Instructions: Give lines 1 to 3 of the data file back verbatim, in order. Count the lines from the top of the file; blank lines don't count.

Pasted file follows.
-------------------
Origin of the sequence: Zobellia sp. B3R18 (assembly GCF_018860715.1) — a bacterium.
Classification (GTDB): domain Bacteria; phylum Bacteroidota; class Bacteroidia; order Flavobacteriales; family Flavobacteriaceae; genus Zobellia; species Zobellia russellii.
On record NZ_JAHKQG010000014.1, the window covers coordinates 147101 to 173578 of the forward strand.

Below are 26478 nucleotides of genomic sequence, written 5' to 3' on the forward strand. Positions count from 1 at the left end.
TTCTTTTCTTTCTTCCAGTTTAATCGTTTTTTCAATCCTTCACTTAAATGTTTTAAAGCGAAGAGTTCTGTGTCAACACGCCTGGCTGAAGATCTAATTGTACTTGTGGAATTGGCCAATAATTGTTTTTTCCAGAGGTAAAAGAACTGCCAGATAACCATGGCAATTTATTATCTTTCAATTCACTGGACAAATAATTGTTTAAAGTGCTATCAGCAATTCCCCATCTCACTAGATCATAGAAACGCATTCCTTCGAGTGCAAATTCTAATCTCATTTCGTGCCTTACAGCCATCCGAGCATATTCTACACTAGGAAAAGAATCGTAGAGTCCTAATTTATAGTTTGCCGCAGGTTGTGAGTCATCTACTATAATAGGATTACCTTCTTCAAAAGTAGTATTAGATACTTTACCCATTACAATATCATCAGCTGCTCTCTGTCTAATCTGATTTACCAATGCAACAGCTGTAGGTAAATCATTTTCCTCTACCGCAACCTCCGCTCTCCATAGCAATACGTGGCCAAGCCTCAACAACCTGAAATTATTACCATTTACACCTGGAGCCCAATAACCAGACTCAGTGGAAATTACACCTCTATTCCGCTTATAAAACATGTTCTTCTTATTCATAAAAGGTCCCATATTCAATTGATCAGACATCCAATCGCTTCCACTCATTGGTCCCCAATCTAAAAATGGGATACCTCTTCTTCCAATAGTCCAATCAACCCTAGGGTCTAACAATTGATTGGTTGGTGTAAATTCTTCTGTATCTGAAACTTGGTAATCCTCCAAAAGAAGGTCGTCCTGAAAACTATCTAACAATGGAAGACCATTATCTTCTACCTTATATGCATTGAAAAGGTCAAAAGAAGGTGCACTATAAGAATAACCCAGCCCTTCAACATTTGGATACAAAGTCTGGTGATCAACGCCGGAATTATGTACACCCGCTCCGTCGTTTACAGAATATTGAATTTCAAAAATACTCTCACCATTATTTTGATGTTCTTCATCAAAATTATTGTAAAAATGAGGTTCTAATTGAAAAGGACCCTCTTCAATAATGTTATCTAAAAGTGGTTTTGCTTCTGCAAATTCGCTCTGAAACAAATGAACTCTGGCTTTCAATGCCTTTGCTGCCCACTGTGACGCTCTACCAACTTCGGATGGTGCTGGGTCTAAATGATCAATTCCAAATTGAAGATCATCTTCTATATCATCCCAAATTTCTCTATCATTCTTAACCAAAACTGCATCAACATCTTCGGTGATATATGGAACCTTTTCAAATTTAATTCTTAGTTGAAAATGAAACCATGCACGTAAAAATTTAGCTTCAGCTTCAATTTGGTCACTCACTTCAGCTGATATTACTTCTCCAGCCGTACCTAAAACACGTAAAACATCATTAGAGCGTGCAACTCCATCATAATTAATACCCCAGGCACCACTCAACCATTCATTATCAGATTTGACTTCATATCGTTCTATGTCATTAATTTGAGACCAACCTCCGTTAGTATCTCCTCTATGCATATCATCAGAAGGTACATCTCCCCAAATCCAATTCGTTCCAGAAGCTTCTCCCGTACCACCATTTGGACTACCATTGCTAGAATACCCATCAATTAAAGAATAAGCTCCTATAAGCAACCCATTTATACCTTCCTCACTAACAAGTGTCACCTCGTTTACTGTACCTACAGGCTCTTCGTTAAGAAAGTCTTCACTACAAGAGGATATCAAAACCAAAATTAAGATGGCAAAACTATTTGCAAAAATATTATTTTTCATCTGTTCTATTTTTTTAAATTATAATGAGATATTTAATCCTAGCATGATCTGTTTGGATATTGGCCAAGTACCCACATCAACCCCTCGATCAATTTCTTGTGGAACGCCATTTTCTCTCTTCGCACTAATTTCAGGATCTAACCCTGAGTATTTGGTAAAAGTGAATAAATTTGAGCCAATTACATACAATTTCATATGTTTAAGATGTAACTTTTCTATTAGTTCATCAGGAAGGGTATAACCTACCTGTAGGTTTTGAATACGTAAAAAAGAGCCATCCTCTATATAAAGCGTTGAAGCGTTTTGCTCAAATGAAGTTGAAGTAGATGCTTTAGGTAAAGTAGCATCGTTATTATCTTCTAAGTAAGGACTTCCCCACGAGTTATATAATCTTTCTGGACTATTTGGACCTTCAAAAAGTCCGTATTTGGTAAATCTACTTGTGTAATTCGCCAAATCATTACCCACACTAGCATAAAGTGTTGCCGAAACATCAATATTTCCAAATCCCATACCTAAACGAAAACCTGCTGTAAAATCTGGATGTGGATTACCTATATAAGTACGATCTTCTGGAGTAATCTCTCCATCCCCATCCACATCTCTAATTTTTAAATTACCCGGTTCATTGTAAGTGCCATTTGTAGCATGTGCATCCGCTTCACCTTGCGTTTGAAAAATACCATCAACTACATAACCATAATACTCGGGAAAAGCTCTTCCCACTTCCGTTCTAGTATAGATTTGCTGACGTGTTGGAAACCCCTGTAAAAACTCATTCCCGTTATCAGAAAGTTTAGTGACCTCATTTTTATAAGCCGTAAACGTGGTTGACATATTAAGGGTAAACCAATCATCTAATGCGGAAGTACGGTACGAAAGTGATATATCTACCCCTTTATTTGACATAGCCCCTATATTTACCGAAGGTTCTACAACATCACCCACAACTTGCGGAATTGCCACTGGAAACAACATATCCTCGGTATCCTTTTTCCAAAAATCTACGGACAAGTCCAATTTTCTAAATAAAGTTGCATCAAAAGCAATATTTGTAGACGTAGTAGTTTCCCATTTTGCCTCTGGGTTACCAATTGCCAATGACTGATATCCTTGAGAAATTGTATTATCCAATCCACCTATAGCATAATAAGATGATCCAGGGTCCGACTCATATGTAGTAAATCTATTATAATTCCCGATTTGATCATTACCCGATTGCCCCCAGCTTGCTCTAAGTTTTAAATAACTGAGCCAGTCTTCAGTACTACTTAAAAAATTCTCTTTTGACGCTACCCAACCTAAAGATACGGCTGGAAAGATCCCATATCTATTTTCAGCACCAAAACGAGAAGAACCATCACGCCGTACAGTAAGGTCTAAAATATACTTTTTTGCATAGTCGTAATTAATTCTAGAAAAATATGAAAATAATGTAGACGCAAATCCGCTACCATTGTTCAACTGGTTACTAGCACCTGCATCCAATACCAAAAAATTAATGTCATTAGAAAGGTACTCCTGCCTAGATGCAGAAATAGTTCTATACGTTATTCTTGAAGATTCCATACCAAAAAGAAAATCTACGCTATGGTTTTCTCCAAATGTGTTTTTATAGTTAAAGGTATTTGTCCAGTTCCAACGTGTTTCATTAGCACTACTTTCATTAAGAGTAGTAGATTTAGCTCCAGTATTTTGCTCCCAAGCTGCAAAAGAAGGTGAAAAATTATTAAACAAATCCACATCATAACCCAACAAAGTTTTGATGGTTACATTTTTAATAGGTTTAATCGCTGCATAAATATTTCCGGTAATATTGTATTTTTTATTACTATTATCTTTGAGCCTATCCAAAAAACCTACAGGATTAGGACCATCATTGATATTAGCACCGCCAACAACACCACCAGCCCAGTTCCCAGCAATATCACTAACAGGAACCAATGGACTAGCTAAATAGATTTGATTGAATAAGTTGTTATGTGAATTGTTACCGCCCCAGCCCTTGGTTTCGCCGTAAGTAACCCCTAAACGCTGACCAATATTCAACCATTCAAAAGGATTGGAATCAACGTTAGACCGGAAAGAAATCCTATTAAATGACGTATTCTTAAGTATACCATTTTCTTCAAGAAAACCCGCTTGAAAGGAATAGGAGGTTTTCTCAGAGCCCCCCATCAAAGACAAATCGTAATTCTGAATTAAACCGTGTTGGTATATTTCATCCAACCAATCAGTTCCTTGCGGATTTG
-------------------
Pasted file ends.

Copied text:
Origin of the sequence: Zobellia sp. B3R18 (assembly GCF_018860715.1) — a bacterium.
Classification (GTDB): domain Bacteria; phylum Bacteroidota; class Bacteroidia; order Flavobacteriales; family Flavobacteriaceae; genus Zobellia; species Zobellia russellii.
On record NZ_JAHKQG010000014.1, the window covers coordinates 147101 to 173578 of the forward strand.